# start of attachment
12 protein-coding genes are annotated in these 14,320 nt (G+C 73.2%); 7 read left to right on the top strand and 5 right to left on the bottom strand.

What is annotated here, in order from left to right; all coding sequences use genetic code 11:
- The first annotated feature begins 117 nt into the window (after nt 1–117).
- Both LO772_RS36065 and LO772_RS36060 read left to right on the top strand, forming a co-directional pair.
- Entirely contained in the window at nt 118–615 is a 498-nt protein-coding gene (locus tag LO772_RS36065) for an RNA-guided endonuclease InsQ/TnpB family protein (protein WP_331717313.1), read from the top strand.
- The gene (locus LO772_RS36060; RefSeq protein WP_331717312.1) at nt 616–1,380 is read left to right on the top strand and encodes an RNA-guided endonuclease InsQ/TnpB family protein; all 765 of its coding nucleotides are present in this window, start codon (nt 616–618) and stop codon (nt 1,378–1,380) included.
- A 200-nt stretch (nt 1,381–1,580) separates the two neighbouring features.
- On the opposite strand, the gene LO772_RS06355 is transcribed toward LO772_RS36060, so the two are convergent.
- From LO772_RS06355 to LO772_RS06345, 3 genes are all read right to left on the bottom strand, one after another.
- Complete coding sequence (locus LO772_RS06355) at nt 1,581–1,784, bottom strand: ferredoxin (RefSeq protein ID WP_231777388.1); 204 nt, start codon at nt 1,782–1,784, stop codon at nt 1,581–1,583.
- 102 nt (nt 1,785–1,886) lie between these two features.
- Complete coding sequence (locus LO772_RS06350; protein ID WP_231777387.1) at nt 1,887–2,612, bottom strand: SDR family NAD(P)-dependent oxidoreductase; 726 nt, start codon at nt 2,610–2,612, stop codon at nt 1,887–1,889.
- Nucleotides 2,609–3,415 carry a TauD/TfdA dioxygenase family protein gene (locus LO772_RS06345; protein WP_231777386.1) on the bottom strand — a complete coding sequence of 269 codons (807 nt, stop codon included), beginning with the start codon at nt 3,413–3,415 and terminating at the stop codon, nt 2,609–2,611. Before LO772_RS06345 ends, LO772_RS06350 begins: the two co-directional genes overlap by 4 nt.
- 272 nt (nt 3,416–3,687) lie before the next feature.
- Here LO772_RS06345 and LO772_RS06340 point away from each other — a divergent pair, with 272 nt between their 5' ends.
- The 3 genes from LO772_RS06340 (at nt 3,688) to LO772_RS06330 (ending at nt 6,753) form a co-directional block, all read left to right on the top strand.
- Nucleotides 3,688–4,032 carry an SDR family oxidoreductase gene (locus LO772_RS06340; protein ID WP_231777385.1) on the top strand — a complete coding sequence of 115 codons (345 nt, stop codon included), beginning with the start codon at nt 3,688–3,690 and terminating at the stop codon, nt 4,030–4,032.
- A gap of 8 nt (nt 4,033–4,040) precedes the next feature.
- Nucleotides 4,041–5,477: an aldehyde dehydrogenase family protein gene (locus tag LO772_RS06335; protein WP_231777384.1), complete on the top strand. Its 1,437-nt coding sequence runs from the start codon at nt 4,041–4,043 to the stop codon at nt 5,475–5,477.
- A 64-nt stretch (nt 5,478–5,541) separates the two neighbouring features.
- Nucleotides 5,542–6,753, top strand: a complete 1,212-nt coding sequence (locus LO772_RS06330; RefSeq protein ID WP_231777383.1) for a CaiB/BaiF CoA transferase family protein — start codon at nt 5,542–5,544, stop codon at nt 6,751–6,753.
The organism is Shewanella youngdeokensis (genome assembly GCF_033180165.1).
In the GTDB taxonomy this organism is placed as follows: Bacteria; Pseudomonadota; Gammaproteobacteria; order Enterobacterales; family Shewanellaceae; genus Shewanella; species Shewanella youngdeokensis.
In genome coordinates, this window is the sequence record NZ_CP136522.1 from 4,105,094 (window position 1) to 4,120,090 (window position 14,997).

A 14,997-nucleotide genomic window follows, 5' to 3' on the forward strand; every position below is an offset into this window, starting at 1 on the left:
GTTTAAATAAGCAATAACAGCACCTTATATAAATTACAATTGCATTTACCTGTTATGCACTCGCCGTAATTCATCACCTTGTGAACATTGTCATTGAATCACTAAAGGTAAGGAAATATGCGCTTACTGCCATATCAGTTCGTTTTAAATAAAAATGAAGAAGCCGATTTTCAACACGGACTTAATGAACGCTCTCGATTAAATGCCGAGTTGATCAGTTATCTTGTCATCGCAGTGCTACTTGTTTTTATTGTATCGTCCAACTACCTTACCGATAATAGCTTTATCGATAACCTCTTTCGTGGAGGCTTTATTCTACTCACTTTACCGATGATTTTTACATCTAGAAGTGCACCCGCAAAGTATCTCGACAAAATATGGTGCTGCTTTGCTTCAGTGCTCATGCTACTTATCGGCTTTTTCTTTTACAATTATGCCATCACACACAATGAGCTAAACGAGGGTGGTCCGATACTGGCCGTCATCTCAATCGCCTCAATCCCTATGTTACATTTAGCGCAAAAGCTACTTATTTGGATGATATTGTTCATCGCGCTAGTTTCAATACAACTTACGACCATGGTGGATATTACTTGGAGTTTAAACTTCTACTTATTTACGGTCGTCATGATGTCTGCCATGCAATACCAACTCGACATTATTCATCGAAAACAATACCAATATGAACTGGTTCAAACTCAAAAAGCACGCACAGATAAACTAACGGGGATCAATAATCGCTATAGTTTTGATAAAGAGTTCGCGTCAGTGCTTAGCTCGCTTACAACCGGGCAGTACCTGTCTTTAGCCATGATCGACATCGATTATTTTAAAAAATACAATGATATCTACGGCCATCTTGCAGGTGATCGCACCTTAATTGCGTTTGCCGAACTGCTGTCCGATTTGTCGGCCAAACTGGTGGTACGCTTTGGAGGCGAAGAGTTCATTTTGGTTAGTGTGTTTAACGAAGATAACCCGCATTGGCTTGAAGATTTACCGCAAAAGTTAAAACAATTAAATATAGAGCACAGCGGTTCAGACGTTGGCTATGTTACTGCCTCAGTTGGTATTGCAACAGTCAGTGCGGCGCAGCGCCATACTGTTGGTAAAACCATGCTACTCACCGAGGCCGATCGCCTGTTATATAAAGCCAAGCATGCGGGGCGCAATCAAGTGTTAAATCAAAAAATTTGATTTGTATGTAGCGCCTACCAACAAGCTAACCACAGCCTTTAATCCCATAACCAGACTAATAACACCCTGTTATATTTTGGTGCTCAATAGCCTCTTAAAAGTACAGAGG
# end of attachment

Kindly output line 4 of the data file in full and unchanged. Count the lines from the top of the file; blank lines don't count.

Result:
- Both LO772_RS36065 and LO772_RS36060 read left to right on the top strand, forming a co-directional pair.